At this moment, Israel resembles a patient before an operation. Like every major operation, it is dangerous. The patient hopes that everything will go well, but knows that there is no guarantee.
In 16 days, the evacuation of 21 settlements in the Gaza Strip and four in the north of the West Bank is due to begin. It is supposed to take three weeks.
What will the State of Israel look like on the 7th of September? Almost nobody speaks or even thinks about that. The collective mind refuses to deal with it, as if it were five decades away, and not just five weeks. The main thing is to get through the operation safely. Who cares what will happen afterwards?
But if one feels any responsibility for the future of Israel, one must indeed think about it.
The situation five weeks from now depends, of course, on what happens during these five weeks. This is quite impossible to foresee. Impossible even to guess.
There are several widely divergent possibilities, with many variations in between.
Possibility #1: The operation goes smoothly. A lot of noise, shouting, pushing, suicide threats. Nothing more.
We have already seen this scenario once, in the jolly Yamit days of 1982. The settlers barricaded themselves on the roofs and were taken down in iron cages. Some of them locked themselves in a bunker full of explosives and threatened to blow themselves up, only to emerge later, whole and hale. A young thug named Tsachi Hanegbi climbed a tall tower and had himself photographed like a hero at Massada, and then climbed down again quietly and in due course became a cabinet minister. A lot of white foam, no dead, no wounded. That can happen this time, too.
This possibility is the one preferred by Ariel Sharon, who was in command of the Yamit evacuation at the time. The more noise, the easier it will be for him to convince the world (and Condoleezza Rice) of the sheer impossibility of evacuating the big West Bank settlements.
Possibility #2: There will be serious resistance, the settlers’ leadership will lose control, soldiers and policemen will react angrily, blood will be spilled. The majority of the public will unite behind the army, which is a part of the people and considered by many as the holiest of holies. The minority will become even more extreme. The gap between the two camps will become an abyss of hatred.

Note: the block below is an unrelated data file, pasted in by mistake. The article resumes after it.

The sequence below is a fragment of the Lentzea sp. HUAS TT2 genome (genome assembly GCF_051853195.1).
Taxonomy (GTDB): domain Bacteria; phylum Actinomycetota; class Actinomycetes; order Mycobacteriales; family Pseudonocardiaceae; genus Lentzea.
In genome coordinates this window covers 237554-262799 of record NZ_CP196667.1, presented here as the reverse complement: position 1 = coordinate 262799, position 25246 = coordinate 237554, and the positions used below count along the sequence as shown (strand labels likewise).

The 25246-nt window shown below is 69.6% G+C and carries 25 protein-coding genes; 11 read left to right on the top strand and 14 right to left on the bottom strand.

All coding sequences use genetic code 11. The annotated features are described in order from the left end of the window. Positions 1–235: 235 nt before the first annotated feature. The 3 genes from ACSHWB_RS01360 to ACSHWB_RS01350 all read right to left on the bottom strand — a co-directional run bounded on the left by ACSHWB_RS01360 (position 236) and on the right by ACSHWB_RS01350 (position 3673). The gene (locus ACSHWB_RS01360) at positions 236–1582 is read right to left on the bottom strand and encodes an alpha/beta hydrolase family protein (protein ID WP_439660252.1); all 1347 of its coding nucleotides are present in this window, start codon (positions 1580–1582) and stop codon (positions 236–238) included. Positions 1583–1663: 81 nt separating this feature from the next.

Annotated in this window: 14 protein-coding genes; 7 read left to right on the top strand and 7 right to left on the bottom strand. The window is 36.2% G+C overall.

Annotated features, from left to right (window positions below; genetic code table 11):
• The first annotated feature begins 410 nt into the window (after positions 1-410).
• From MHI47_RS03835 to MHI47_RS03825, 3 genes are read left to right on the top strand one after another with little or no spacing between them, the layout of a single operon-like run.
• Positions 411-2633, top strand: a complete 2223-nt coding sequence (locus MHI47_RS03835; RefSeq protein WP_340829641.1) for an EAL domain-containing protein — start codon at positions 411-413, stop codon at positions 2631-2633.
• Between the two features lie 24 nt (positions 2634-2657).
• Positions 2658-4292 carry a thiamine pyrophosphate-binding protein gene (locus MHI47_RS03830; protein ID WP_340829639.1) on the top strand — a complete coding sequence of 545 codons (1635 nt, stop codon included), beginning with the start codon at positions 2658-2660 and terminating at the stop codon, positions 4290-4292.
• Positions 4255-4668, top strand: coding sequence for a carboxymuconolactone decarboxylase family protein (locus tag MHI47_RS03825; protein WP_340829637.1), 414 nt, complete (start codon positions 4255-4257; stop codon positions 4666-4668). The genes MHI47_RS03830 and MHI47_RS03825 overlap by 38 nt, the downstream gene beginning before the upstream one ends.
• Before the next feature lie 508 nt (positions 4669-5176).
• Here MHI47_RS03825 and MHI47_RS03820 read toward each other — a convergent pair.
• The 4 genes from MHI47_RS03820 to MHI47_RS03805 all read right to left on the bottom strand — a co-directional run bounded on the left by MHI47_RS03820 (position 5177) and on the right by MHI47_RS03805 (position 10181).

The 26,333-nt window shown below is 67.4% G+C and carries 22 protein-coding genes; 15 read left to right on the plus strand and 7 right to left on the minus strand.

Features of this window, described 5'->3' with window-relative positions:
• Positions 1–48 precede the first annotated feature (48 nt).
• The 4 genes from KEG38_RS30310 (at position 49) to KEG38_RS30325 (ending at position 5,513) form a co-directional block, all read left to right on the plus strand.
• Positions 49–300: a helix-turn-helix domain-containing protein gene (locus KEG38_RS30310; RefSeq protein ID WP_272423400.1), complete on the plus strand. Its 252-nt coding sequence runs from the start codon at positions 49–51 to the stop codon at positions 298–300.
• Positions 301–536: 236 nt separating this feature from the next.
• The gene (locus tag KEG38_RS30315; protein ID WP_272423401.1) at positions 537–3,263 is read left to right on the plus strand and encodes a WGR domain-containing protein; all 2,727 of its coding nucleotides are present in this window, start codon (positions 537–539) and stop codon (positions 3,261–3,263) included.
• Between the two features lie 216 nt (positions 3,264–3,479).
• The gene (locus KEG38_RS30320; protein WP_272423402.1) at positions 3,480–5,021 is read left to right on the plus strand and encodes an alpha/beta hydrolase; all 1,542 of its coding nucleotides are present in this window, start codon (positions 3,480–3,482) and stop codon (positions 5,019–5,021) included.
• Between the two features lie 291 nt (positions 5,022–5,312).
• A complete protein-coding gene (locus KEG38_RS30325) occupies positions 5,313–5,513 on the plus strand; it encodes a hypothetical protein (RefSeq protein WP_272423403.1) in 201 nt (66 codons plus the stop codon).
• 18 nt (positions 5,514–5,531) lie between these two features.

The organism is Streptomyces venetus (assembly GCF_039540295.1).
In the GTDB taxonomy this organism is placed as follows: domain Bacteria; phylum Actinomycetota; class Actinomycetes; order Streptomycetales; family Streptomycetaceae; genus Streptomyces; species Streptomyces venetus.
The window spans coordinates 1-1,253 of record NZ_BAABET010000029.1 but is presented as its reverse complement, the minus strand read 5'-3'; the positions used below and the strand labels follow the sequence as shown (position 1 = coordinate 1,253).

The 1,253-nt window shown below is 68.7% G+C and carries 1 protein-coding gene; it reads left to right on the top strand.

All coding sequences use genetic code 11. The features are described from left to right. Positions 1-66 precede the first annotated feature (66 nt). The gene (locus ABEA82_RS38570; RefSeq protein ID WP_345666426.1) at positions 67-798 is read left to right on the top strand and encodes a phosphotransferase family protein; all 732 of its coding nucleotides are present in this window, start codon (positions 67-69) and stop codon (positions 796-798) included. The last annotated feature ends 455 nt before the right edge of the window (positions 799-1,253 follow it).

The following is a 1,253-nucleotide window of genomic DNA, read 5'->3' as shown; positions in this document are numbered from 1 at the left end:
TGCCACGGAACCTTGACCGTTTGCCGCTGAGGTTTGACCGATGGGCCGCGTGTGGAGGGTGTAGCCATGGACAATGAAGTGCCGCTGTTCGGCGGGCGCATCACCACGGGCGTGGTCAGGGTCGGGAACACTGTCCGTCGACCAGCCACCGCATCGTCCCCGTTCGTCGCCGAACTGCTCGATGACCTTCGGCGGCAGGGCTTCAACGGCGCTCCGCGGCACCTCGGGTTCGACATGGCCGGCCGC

Possibility #3: The operation will grind to a halt in the middle. It will be impossible to carry out the evacuation. Soldiers and policemen will be unable — physically or mentally — to carry it out in face of the resolute resistance of the settlers and the masses of their supporters, who will stream into the area. Sharon will be faced with the choice between using arms of all kinds — tear gas, truncheons, rubber-coated bullets, live ammunition — or admit defeat. The government will fall.
This possibility is preferred by the settlers’ leadership. It will block any chance of dismantling even the smallest settlements in the West Bank. The State of Israel will, in practice, capitulate to the State of the Settlers.
It is impossible to guess what will happen, because one pistol and one crazy person — a brain-washed settler, a lone assassin like Yig’al Amir or an angry soldier — will be enough to set off a huge explosion.
If the operation is completed as planned, it will be a triumph for Sharon. He will be able to start the next phase of his grand design.
The plan is not secret. Indeed, it has been announced loudly by Sharon himself and his confidant, Dov Weisglass. They outlined it more than once, both in private conversation and in public statements.
The aim is to annex as large an area as possible without incorporating a significant number of Arabs. This amounts to the annexation of some 58% of the West Bank to Israel and the creation of autonomous enclaves for the Palestinians in their towns and densely populated village areas.
In order to carry out this plan, Sharon has chosen the following methods:
(a) Avoidance of any negotiations. Sharon adamantly refuses to have any real negotiations with the Palestinian leadership. He knows that such negotiations will inevitably lead to the withdrawal of Israel to a slightly amended Green Line that will, at most, allow for the annexation of the settlement blocs adjoining the pre-1967 border. Therefore, negotiations must be prevented on every possible pretext: “There is nobody to talk with”, “Mahmoud Abbas is a weakling”, “We shall not talk with him until he destroys the infrastructure of terrorism and incitement”, and suchlike.